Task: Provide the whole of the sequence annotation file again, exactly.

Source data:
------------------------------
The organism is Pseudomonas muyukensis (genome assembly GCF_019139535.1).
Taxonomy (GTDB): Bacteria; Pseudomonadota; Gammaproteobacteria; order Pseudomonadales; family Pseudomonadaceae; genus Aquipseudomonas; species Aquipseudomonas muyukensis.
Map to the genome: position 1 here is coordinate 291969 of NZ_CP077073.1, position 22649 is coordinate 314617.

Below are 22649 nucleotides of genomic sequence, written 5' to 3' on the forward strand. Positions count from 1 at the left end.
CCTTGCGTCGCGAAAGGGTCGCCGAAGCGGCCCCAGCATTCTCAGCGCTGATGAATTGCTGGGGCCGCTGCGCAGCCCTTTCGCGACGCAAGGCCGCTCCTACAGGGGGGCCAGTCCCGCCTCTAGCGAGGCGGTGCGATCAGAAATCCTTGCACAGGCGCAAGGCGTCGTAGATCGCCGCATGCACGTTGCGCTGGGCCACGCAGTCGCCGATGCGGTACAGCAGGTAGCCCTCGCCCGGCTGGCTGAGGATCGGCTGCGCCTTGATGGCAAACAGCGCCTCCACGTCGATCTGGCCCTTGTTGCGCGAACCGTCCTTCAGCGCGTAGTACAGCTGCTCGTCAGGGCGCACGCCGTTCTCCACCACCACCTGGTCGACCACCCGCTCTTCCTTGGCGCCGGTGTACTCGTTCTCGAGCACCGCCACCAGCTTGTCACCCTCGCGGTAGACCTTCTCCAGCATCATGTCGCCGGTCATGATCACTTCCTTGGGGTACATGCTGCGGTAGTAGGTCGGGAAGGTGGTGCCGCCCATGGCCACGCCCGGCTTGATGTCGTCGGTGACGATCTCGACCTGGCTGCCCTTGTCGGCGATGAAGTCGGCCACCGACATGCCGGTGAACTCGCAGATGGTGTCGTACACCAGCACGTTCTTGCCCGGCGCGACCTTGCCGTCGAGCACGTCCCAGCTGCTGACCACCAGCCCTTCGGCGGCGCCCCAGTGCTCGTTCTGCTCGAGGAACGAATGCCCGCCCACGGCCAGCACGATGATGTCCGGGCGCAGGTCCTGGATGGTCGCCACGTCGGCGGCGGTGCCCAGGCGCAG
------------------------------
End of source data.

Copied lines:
The organism is Pseudomonas muyukensis (genome assembly GCF_019139535.1).
Taxonomy (GTDB): Bacteria; Pseudomonadota; Gammaproteobacteria; order Pseudomonadales; family Pseudomonadaceae; genus Aquipseudomonas; species Aquipseudomonas muyukensis.
Map to the genome: position 1 here is coordinate 291969 of NZ_CP077073.1, position 22649 is coordinate 314617.

Below are 22649 nucleotides of genomic sequence, written 5' to 3' on the forward strand. Positions count from 1 at the left end.
CCTTGCGTCGCGAAAGGGTCGCCGAAGCGGCCCCAGCATTCTCAGCGCTGATGAATTGCTGGGGCCGCTGCGCAGCCCTTTCGCGACGCAAGGCCGCTCCTACAGGGGGGCCAGTCCCGCCTCTAGCGAGGCGGTGCGATCAGAAATCCTTGCACAGGCGCAAGGCGTCGTAGATCGCCGCATGCACGTTGCGCTGGGCCACGCAGTCGCCGATGCGGTACAGCAGGTAGCCCTCGCCCGGCTGGCTGAGGATCGGCTGCGCCTTGATGGCAAACAGCGCCTCCACGTCGATCTGGCCCTTGTTGCGCGAACCGTCCTTCAGCGCGTAGTACAGCTGCTCGTCAGGGCGCACGCCGTTCTCCACCACCACCTGGTCGACCACCCGCTCTTCCTTGGCGCCGGTGTACTCGTTCTCGAGCACCGCCACCAGCTTGTCACCCTCGCGGTAGACCTTCTCCAGCATCATGTCGCCGGTCATGATCACTTCCTTGGGGTACATGCTGCGGTAGTAGGTCGGGAAGGTGGTGCCGCCCATGGCCACGCCCGGCTTGATGTCGTCGGTGACGATCTCGACCTGGCTGCCCTTGTCGGCGATGAAGTCGGCCACCGACATGCCGGTGAACTCGCAGATGGTGTCGTACACCAGCACGTTCTTGCCCGGCGCGACCTTGCCGTCGAGCACGTCCCAGCTGCTGACCACCAGCCCTTCGGCGGCGCCCCAGTGCTCGTTCTGCTCGAGGAACGAATGCCCGCCCACGGCCAGCACGATGATGTCCGGGCGCAGGTCCTGGATGGTCGCCACGTCGGCGGCGGTGCCCAGGCGCAG